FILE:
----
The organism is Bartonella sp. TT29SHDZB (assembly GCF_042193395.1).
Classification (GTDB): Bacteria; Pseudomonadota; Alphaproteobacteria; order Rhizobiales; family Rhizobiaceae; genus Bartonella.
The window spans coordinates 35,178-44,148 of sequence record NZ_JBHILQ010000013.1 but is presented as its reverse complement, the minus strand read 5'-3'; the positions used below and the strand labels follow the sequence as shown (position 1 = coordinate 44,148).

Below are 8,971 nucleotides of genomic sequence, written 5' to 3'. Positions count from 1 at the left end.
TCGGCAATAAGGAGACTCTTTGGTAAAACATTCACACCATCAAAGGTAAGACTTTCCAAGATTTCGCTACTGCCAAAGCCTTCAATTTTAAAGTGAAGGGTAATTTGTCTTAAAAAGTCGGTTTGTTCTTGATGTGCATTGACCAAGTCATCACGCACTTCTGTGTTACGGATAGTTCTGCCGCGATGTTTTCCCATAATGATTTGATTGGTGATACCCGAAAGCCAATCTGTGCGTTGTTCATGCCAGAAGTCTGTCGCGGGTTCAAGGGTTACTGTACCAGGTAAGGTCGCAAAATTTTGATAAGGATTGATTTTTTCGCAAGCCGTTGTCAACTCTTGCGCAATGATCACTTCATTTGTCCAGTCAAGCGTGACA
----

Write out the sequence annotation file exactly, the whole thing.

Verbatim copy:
The organism is Bartonella sp. TT29SHDZB (assembly GCF_042193395.1).
Classification (GTDB): Bacteria; Pseudomonadota; Alphaproteobacteria; order Rhizobiales; family Rhizobiaceae; genus Bartonella.
The window spans coordinates 35,178-44,148 of sequence record NZ_JBHILQ010000013.1 but is presented as its reverse complement, the minus strand read 5'-3'; the positions used below and the strand labels follow the sequence as shown (position 1 = coordinate 44,148).

Below are 8,971 nucleotides of genomic sequence, written 5' to 3'. Positions count from 1 at the left end.
TCGGCAATAAGGAGACTCTTTGGTAAAACATTCACACCATCAAAGGTAAGACTTTCCAAGATTTCGCTACTGCCAAAGCCTTCAATTTTAAAGTGAAGGGTAATTTGTCTTAAAAAGTCGGTTTGTTCTTGATGTGCATTGACCAAGTCATCACGCACTTCTGTGTTACGGATAGTTCTGCCGCGATGTTTTCCCATAATGATTTGATTGGTGATACCCGAAAGCCAATCTGTGCGTTGTTCATGCCAGAAGTCTGTCGCGGGTTCAAGGGTTACTGTACCAGGTAAGGTCGCAAAATTTTGATAAGGATTGATTTTTTCGCAAGCCGTTGTCAACTCTTGCGCAATGATCACTTCATTTGTCCAGTCAAGCGTGACA